Thursday Book Feature: Wonder

Wonder

by R. J. Palacio

Copyright 2012.

For the first four years of his education, August, who suffers from a rare genetic disorder resulting in severe facial deformity, was home-schooled. As this book opens, he is told that he will be starting fifth grade at a prep school near their home in River Heights, a suburb of Manhattan, New York. Naturally, he is reluctant to go, and as you can imagine, he has a hard time fitting in with other kids. This story is told from several points of view including August’s sister and his best friend, a couple of his sister’s friends, and of course August himself. At the end, there’s a list of sayings August’s teacher writes on the blackboard each month during the school year.

One thing I liked about the Brilliance Audio production of this book was how each of the three narrators portrayed each character from who’s point of view they were reading the story, as well as other minor characters. As I listened, I was taken back to my own school days, especially my experiences with starting junior high in a new school. In the good old days, junior high was similar to middle school now in that students move from one classroom to another every hour and have lockers. The book also helped me put those experiences in perspective. Because of my visual impairment, like August, I wasn’t popular at first, but at least kids weren’t screaming and running away from me or calling me a freak.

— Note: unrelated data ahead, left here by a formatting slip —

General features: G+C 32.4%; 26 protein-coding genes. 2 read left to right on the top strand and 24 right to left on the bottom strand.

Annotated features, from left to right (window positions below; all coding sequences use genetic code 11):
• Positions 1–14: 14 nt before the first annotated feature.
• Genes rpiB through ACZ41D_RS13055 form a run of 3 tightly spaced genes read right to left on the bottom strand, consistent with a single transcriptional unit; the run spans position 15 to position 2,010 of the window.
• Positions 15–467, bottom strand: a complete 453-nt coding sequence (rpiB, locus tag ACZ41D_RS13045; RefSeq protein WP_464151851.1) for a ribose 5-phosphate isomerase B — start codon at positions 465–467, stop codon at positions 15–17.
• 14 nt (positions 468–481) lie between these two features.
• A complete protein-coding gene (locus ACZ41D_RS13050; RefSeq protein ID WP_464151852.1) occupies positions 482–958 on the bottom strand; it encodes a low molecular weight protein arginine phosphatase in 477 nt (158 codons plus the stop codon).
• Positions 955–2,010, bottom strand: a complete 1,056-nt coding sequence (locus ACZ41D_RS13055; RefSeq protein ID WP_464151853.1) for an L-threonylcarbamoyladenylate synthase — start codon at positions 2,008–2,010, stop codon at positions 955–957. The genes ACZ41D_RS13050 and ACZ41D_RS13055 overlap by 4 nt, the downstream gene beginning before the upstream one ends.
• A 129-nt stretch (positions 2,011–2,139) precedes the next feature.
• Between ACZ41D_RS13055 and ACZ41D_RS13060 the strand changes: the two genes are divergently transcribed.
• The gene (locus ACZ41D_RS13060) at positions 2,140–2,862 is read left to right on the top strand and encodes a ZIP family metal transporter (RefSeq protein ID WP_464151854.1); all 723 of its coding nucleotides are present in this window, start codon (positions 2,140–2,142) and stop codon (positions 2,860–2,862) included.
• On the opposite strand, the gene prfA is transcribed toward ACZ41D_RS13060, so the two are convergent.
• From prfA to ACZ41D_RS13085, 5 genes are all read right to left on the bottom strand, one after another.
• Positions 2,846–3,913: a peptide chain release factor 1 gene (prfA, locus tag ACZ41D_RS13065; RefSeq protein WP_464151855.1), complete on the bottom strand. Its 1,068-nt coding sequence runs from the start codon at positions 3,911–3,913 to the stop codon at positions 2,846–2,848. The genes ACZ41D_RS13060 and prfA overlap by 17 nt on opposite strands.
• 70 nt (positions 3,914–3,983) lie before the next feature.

Once I got into this book, it was hard to put down. I laughed and got mad and was almost moved to tears by the ending. By telling the story from the first person point of view of each of the major characters, the author writes in a style that identifies with both kids and adults. For this reason, this book should be required reading for students from fifth grade up. Even adults can learn, from this book, lessons about open-mindedness and acceptance of others not like us.

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Author Abbie Johnson Taylor

We Shall Overcome

How to Build a Better Mousetrap: Recollections and Reflections of a Family Caregiver

That’s Life: New and Selected Poems

My Ideal Partner: How I Met, Married, and Cared for the Man I Loved Despite Debilitating Odds

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Thursday Book Feature: News of the World

News of the World

By Paulette Jiles